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dc.contributor.authorKENNEDY, HARRYen
dc.date.accessioned2016-06-23T11:16:43Z
dc.date.available2016-06-23T11:16:43Z
dc.date.issued2015en
dc.date.submitted2015en
dc.identifier.citationDavoren, M., Byrne, O., O'Connell, P., O'Neill, H., O'Reilly, K., Kennedy, H.G., Factors affecting length of stay in forensic hospital setting: Need for therapeutic security and course of admission, BMC Psychiatry, 2015en
dc.identifier.otherYen
dc.identifier.urihttp://hdl.handle.net/2262/76625
dc.descriptionPUBLISHEDen
dc.description.abstractBACKGROUND: Patients admitted to a secure forensic hospital are at risk of a long hospital stay. Forensic hospital beds are a scarce and expensive resource and ability to identify the factors predicting length of stay at time of admission would be beneficial. The DUNDRUM-1 triage security scale and DUNDRUM-2 triage urgency scale are designed to assess need for therapeutic security and urgency of that need while the HCR-20 predicts risk of violence. We hypothesized that items on the DUNDRUM-1 and DUNDRUM-2 scales, rated at the time of pre-admission assessment, would predict length of stay in a medium secure forensic hospital setting. METHODS: This is a prospective study. All admissions to a medium secure forensic hospital setting were collated over a 54 month period (n = 279) and followed up for a total of 66 months. Each patient was rated using the DUNDRUM-1 triage security scale and DUNDRUM-2 triage urgency scale as part of a pre-admission assessment (n = 279) and HCR-20 within 2 weeks of admission (n = 187). Episodes of harm to self, harm to others and episodes of seclusion whilst an in-patient were collated. Date of discharge was noted for each individual. RESULTS: Diagnosis at the time of pre-admission assessment (adjustment disorder v other diagnosis), predicted legal status (sentenced v mental health order) and items on the DUNDRUM-1 triage security scale and the DUNDRUM-2 triage urgency scale, also rated at the time of pre-admission assessment, predicted length of stay in the forensic hospital setting. Need for seclusion following admission also predicted length of stay. CONCLUSIONS: These findings may form the basis for a structured professional judgment instrument, rated prior to or at time of admission, to assist in estimating length of stay for forensic patients. Such a tool would be useful to clinicians, service planners and commissioners given the high cost of secure psychiatric care.en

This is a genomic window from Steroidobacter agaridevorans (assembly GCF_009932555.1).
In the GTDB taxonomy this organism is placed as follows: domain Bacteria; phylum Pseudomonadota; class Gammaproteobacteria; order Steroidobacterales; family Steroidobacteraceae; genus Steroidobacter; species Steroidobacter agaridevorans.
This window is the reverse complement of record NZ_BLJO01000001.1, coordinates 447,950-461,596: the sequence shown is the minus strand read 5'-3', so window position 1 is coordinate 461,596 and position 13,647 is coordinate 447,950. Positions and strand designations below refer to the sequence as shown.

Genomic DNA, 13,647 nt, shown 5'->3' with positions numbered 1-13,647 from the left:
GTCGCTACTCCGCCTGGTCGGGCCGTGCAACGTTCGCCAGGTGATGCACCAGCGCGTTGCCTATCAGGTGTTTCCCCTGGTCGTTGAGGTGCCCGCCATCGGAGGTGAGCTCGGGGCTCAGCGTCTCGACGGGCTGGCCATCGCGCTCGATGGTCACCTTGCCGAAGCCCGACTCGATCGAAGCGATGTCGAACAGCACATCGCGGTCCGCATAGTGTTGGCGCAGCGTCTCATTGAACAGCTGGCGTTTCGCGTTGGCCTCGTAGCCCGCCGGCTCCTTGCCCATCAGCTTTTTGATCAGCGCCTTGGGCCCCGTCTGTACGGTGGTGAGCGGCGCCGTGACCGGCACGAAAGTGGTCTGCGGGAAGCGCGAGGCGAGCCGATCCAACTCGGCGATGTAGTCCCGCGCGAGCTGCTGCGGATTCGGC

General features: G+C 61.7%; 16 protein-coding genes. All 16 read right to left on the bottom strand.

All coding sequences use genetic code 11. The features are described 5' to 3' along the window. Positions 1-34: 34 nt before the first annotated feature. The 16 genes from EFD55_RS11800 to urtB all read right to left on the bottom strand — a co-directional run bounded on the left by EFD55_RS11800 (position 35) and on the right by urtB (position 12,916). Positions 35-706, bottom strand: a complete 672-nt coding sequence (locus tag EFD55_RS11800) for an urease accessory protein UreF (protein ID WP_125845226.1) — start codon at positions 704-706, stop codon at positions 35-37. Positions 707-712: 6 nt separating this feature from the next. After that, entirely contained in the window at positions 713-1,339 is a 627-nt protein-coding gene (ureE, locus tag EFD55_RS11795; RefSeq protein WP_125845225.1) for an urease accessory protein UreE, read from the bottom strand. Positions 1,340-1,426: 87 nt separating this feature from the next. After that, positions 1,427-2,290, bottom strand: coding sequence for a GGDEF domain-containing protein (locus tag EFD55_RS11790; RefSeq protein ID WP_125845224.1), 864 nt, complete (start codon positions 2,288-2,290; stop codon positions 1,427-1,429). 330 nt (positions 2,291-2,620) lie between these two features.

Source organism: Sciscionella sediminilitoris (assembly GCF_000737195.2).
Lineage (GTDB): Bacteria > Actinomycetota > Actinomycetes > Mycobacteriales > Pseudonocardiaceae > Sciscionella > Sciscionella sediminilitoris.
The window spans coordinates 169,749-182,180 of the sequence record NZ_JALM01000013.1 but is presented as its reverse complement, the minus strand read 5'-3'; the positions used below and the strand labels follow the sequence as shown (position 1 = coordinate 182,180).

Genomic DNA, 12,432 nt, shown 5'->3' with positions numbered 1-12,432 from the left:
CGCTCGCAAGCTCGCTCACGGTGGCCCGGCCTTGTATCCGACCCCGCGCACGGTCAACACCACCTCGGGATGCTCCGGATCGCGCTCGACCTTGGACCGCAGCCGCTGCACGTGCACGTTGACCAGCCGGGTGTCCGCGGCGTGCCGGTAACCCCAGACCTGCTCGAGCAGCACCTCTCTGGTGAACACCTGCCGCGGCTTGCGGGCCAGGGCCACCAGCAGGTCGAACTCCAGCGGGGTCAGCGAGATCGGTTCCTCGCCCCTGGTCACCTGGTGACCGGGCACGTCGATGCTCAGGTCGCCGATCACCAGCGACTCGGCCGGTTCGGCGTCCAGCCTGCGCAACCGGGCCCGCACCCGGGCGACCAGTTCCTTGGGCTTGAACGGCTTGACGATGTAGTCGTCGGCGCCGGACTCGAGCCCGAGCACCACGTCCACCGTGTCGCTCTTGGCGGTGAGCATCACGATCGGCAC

dc.relation.ispartofseriesBMC Psychiatryen
dc.rightsYen
dc.subjectPsychiatryen
dc.titleFactors affecting length of stay in forensic hospital setting: Need for therapeutic security and course of admissionen
dc.typeJournal Articleen
dc.type.supercollectionscholarly_publicationsen
dc.type.supercollectionrefereed_publicationsen
dc.identifier.peoplefinderurlhttp://people.tcd.ie/kennedhen
dc.identifier.rssinternalid111560en
dc.rights.ecaccessrightsopenAccess
dc.identifier.orcid_id0000-0003-3174-3272en


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